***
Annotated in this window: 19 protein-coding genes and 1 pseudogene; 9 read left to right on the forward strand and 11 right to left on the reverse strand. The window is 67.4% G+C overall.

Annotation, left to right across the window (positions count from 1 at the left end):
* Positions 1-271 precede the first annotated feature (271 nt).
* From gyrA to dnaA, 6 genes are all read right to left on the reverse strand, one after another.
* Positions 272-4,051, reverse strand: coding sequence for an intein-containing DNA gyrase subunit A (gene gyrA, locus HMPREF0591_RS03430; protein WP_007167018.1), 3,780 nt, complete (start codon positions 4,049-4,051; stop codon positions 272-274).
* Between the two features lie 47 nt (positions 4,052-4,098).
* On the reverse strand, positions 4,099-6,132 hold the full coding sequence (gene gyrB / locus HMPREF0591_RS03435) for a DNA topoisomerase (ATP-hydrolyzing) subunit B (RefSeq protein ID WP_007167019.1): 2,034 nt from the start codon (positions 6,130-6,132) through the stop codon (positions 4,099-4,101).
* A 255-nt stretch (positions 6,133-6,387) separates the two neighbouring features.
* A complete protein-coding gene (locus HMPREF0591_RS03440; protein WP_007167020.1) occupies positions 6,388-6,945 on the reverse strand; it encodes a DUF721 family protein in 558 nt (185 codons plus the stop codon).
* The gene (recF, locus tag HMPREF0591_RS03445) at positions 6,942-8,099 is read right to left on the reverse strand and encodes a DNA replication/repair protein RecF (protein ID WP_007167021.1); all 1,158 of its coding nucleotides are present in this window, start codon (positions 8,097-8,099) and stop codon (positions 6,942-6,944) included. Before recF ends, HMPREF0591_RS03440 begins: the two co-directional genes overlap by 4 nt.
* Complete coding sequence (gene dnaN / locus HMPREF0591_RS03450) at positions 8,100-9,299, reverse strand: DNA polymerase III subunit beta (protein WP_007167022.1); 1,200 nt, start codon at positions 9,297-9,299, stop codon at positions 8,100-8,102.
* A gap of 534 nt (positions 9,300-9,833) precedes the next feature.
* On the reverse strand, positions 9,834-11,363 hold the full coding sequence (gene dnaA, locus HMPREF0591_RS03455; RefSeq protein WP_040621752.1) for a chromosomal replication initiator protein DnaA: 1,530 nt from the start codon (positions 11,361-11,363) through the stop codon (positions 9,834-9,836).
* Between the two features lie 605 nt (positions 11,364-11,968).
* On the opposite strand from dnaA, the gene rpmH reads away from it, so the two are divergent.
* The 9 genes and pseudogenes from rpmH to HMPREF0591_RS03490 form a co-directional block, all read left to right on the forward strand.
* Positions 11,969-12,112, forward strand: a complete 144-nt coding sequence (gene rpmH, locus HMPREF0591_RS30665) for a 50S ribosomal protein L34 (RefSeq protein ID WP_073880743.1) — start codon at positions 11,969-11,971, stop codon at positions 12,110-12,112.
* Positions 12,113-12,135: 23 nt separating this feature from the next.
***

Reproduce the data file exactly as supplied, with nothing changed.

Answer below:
Annotated in this window: 19 protein-coding genes and 1 pseudogene; 9 read left to right on the forward strand and 11 right to left on the reverse strand. The window is 67.4% G+C overall.

Annotation, left to right across the window (positions count from 1 at the left end):
* Positions 1-271 precede the first annotated feature (271 nt).
* From gyrA to dnaA, 6 genes are all read right to left on the reverse strand, one after another.
* Positions 272-4,051, reverse strand: coding sequence for an intein-containing DNA gyrase subunit A (gene gyrA, locus HMPREF0591_RS03430; protein WP_007167018.1), 3,780 nt, complete (start codon positions 4,049-4,051; stop codon positions 272-274).
* Between the two features lie 47 nt (positions 4,052-4,098).
* On the reverse strand, positions 4,099-6,132 hold the full coding sequence (gene gyrB / locus HMPREF0591_RS03435) for a DNA topoisomerase (ATP-hydrolyzing) subunit B (RefSeq protein ID WP_007167019.1): 2,034 nt from the start codon (positions 6,130-6,132) through the stop codon (positions 4,099-4,101).
* A 255-nt stretch (positions 6,133-6,387) separates the two neighbouring features.
* A complete protein-coding gene (locus HMPREF0591_RS03440; protein WP_007167020.1) occupies positions 6,388-6,945 on the reverse strand; it encodes a DUF721 family protein in 558 nt (185 codons plus the stop codon).
* The gene (recF, locus tag HMPREF0591_RS03445) at positions 6,942-8,099 is read right to left on the reverse strand and encodes a DNA replication/repair protein RecF (protein ID WP_007167021.1); all 1,158 of its coding nucleotides are present in this window, start codon (positions 8,097-8,099) and stop codon (positions 6,942-6,944) included. Before recF ends, HMPREF0591_RS03440 begins: the two co-directional genes overlap by 4 nt.
* Complete coding sequence (gene dnaN / locus HMPREF0591_RS03450) at positions 8,100-9,299, reverse strand: DNA polymerase III subunit beta (protein WP_007167022.1); 1,200 nt, start codon at positions 9,297-9,299, stop codon at positions 8,100-8,102.
* A gap of 534 nt (positions 9,300-9,833) precedes the next feature.
* On the reverse strand, positions 9,834-11,363 hold the full coding sequence (gene dnaA, locus HMPREF0591_RS03455; RefSeq protein WP_040621752.1) for a chromosomal replication initiator protein DnaA: 1,530 nt from the start codon (positions 11,361-11,363) through the stop codon (positions 9,834-9,836).
* Between the two features lie 605 nt (positions 11,364-11,968).
* On the opposite strand from dnaA, the gene rpmH reads away from it, so the two are divergent.
* The 9 genes and pseudogenes from rpmH to HMPREF0591_RS03490 form a co-directional block, all read left to right on the forward strand.
* Positions 11,969-12,112, forward strand: a complete 144-nt coding sequence (gene rpmH, locus HMPREF0591_RS30665) for a 50S ribosomal protein L34 (RefSeq protein ID WP_073880743.1) — start codon at positions 11,969-11,971, stop codon at positions 12,110-12,112.
* Positions 12,113-12,135: 23 nt separating this feature from the next.